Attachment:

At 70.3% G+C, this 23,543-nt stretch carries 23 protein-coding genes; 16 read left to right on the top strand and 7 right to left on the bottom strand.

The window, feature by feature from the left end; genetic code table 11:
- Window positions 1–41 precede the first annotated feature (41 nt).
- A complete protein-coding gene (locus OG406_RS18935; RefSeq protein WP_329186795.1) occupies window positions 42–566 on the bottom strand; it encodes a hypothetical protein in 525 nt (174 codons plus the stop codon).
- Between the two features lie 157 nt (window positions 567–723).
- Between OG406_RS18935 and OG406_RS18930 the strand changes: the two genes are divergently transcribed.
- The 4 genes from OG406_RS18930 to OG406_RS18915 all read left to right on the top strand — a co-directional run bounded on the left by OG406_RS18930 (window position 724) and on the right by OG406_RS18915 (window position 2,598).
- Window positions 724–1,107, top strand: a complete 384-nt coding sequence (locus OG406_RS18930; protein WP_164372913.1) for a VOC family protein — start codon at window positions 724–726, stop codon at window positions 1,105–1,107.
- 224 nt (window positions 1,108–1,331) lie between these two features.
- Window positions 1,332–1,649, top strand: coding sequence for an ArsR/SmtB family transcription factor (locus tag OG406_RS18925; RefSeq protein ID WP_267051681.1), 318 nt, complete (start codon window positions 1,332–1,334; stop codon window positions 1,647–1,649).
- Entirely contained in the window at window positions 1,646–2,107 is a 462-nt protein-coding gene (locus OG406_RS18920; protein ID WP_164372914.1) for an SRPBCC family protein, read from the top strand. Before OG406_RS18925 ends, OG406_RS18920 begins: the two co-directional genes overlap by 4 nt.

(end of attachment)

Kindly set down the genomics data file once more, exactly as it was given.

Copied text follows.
At 70.3% G+C, this 23,543-nt stretch carries 23 protein-coding genes; 16 read left to right on the top strand and 7 right to left on the bottom strand.

The window, feature by feature from the left end; genetic code table 11:
- Window positions 1–41 precede the first annotated feature (41 nt).
- A complete protein-coding gene (locus OG406_RS18935; RefSeq protein WP_329186795.1) occupies window positions 42–566 on the bottom strand; it encodes a hypothetical protein in 525 nt (174 codons plus the stop codon).
- Between the two features lie 157 nt (window positions 567–723).
- Between OG406_RS18935 and OG406_RS18930 the strand changes: the two genes are divergently transcribed.
- The 4 genes from OG406_RS18930 to OG406_RS18915 all read left to right on the top strand — a co-directional run bounded on the left by OG406_RS18930 (window position 724) and on the right by OG406_RS18915 (window position 2,598).
- Window positions 724–1,107, top strand: a complete 384-nt coding sequence (locus OG406_RS18930; protein WP_164372913.1) for a VOC family protein — start codon at window positions 724–726, stop codon at window positions 1,105–1,107.
- 224 nt (window positions 1,108–1,331) lie between these two features.
- Window positions 1,332–1,649, top strand: coding sequence for an ArsR/SmtB family transcription factor (locus tag OG406_RS18925; RefSeq protein ID WP_267051681.1), 318 nt, complete (start codon window positions 1,332–1,334; stop codon window positions 1,647–1,649).
- Entirely contained in the window at window positions 1,646–2,107 is a 462-nt protein-coding gene (locus OG406_RS18920; protein ID WP_164372914.1) for an SRPBCC family protein, read from the top strand. Before OG406_RS18925 ends, OG406_RS18920 begins: the two co-directional genes overlap by 4 nt.